A Rational Approach to the Patient Suspected of Having Cushing’s Syndrome
In 1889 Sir William Osler detailed the case of a 31-year old man suffering from “an acute myxedematous condition, with tachycardia, glycosuria, melena, mania and death.” In particular, Osler was impressed by the rapid weight gain and the “bloated” appearance of his patient’s face. Unfortunately, however, the constellation of symptoms and signs that we now attribute to glucocorticoid excess had not been described and the patient succumbed while being treated for hypothyroidism. In 1932, Harvey Cushing described the clinical features associated with basophilic tumors of the pituitary. Since then, the association has become well characterized and patients with features due to glucocorticoid excess are said to have Cushing’s syndrome.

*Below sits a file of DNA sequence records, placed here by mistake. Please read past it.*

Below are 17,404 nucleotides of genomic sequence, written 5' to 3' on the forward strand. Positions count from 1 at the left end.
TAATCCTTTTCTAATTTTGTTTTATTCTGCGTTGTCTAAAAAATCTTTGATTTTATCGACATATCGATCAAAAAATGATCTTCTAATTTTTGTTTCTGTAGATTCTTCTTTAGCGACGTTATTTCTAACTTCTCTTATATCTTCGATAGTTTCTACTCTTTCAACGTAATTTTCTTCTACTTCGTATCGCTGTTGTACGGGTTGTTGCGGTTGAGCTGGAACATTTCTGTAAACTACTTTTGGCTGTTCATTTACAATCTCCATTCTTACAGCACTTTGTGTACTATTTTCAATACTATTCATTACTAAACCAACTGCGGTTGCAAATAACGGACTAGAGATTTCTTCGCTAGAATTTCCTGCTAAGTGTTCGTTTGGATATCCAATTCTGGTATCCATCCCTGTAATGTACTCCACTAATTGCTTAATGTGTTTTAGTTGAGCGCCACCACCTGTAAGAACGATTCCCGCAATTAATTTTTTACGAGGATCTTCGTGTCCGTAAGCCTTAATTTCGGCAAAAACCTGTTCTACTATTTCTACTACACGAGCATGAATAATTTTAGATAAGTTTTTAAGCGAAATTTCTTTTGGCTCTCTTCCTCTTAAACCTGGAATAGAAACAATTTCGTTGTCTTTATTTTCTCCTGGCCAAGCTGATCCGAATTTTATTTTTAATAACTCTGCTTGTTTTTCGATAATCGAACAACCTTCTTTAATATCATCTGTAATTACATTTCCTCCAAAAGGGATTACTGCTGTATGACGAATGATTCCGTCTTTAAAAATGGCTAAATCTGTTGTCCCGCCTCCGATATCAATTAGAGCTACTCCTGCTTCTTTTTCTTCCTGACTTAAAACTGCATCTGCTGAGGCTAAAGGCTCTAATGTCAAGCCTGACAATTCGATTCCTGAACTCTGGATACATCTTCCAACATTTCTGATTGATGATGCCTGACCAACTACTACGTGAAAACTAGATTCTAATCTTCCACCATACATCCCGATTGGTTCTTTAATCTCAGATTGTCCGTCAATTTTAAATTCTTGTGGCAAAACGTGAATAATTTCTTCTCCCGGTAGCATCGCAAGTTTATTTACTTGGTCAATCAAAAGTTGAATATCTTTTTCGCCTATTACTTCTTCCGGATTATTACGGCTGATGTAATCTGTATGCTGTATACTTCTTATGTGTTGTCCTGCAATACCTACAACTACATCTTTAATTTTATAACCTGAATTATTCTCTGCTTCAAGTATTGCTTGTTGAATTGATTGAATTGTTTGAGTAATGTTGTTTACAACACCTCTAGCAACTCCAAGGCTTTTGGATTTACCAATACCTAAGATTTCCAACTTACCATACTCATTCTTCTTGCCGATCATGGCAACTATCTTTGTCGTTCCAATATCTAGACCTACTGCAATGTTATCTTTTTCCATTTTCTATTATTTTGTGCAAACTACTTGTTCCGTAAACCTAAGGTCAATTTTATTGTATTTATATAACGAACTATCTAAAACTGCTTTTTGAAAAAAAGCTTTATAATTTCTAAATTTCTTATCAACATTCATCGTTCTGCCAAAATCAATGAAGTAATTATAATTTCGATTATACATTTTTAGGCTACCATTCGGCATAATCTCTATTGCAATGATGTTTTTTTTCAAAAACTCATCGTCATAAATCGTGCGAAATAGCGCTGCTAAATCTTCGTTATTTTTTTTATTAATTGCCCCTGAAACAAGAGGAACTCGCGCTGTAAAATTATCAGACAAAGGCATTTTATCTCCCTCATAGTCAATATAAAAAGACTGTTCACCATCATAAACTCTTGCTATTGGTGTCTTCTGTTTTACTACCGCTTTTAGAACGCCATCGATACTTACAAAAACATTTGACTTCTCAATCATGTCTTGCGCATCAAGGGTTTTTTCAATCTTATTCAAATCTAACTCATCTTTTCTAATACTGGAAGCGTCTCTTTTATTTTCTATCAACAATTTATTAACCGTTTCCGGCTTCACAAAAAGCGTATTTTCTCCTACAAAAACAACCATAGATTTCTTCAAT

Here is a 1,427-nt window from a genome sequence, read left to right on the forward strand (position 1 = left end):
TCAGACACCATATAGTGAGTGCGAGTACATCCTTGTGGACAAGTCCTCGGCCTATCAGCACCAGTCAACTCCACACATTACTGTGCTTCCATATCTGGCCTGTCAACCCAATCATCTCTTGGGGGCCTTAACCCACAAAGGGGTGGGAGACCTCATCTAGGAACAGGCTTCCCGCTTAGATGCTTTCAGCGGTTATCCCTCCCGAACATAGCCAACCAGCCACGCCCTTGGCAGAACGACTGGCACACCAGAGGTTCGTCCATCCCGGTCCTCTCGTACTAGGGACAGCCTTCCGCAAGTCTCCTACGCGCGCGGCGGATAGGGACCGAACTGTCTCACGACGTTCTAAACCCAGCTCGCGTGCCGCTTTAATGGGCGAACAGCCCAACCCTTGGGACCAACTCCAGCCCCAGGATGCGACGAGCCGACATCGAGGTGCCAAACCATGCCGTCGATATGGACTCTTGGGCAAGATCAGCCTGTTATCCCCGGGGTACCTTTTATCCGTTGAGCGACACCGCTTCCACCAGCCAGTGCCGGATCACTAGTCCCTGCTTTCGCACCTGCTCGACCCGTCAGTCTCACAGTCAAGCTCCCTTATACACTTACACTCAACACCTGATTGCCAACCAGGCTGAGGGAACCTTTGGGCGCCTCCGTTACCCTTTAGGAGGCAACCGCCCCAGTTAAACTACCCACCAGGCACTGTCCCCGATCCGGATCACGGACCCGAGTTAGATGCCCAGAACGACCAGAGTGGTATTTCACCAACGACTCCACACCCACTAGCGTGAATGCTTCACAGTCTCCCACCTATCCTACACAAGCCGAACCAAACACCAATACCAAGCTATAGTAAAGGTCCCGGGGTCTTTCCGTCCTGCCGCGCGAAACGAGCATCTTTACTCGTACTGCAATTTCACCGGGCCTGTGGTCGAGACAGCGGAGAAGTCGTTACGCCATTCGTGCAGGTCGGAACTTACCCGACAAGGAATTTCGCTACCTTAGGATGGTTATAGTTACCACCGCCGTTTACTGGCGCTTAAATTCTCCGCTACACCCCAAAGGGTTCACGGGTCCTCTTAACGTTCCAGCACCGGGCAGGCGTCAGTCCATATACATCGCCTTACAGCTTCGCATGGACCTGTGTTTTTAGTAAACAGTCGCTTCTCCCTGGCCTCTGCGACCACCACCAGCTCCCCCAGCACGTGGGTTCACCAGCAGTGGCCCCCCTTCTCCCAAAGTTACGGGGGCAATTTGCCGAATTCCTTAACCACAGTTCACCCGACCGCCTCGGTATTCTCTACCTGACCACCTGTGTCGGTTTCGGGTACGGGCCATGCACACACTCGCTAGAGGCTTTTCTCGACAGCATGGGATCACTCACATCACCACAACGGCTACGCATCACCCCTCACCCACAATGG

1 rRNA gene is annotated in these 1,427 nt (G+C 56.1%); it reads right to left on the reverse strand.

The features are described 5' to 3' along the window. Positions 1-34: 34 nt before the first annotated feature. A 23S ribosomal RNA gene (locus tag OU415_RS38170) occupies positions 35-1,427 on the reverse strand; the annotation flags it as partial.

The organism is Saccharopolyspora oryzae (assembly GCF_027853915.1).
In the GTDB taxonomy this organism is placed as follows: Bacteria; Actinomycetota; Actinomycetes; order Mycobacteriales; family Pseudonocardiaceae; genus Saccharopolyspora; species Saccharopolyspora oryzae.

KeywordsMedullary Thyroid Carcinoma Dexamethasone Suppression Test Bronchial Carcinoid Glucocorticoid Excess Thymic Carcinoid
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